If you are unfamiliar to the world of Italian disco, Phoenix have a treat for you with their new album, Ti Amo. Right from the first trio of songs, you’re transported to a warm summer night on light-up dance floors and under a disco ball inside a fantasized European club, with the pastel paint peeling off the walls and Phoenix’s name and heart stamped above the doorway.
While this album doesn’t entirely feel like a natural progression from Bankrupt!, it has the trademark sheen that the French band has displayed on record and in their live shows for nearly two decades now. Bankrupt! felt like they were trying a little too hard to recapture the stunning pop sound on Wolfgang Amadeus Phoenix, a landmark album that felt effortless despite its urgency, even up to the point where they wrote another extended instrumental a la “Love Like a Sunset”. It’s amazing how meticulous this band is with their writing and recording – you can download a two hour “snippet” of Bankrupt! sketches along with their previous album and own a cassette tape of sketches from this album. Ti Amo fortunately feels like somewhat of a reset, despite the same amount of attention and effort, but focusing more on nailing the mood instead of nailing the notes.
The live performances behind the new record thus far have ranged from their bombastic, mirrors-and-lights festival headlining sets, to a more intimate, dinner table chic, the latter being the method for writing and demoing the new record, according to the band. Both ways equally do justice to the sleek tones and instrumentation throughout the album – the bubbling synths on “Fior De Latte”, bouncing rhythm of “Tuttifrutti”, the dream state of “Role Model”, the prickly guitar giving way to grandeur on lead single “J-Boy”. “Goodbye Soleil” should be the perfect soundtrack to your Summer 2017 sunsets (not just because of the name), and “Telefono” closes the album with a straightforward pop jam very similar to Wolfgang, but with vintage French narration that would fit in a Sofia Coppola film. It really says something that these songs sound just as good in either performance setting. Really, Phoenix’s songs would sound great if performed floating down a river in Paris. With this album, the band adds some formidable songs to their live repertoire, which should make them even more of a must-see at festivals and arenas.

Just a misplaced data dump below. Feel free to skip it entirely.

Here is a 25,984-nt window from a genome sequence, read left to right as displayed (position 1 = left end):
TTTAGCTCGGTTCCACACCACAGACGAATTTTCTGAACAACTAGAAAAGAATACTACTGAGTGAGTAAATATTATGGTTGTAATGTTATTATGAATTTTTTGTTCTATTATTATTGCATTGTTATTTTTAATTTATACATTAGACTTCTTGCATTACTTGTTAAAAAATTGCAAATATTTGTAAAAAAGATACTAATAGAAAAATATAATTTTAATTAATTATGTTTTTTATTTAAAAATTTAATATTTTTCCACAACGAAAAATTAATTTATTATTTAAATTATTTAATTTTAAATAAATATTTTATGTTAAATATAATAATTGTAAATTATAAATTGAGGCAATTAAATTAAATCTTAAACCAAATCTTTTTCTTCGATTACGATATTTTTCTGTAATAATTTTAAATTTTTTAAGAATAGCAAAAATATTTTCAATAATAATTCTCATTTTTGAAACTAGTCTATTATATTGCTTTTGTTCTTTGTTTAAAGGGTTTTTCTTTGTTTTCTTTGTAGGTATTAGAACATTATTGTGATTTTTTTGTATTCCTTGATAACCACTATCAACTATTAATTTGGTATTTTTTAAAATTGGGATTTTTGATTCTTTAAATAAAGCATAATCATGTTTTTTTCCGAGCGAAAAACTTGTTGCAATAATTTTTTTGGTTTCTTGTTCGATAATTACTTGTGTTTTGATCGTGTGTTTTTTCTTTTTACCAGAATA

I think it’s fair to say that “love” as a theme has become such an overdone trope in music, and there are definitely moments on this record that don’t feel right. “Ti Amo” has a dark, undeniable groove, but also the questionable line, “Open up your legs/Don’t tell me no”. The band insists the song and the album are more innocent than it reads, in response to a lot of pushback to the single: “’Ti Amo’ is a romantic song about the tragedy of unreciprocated love and desire – 100% lover-0% violence”. The rest of the album seems so entirely obsessed with maintaining that balance, with Mars longing for the girl with whom he has fallen in unrequited love. He asks “Wouldn’t you love a lovelife?” on the aptly-titled “Lovelife”, and sings on the closing track, “Non posso vivere/Troppo bisogno di te/Wish you decided to stay” (I can not live/I need you too much/Wish you decided to stay). By the end, it feels a bit tired, both in theme and instrumentation. The helpless lover can only spend so much time longing. But ultimately, there is enough saccharine in the rest of the album to forgive the obsession and get lost in the breezy, summery tones.
Right from the first trio of songs, you’re transported to a warm summer night on light-up dance floors and under a disco ball inside a fantasized European club, with the pastel paint peeling off the walls and Phoenix’s name and heart stamped above the doorway.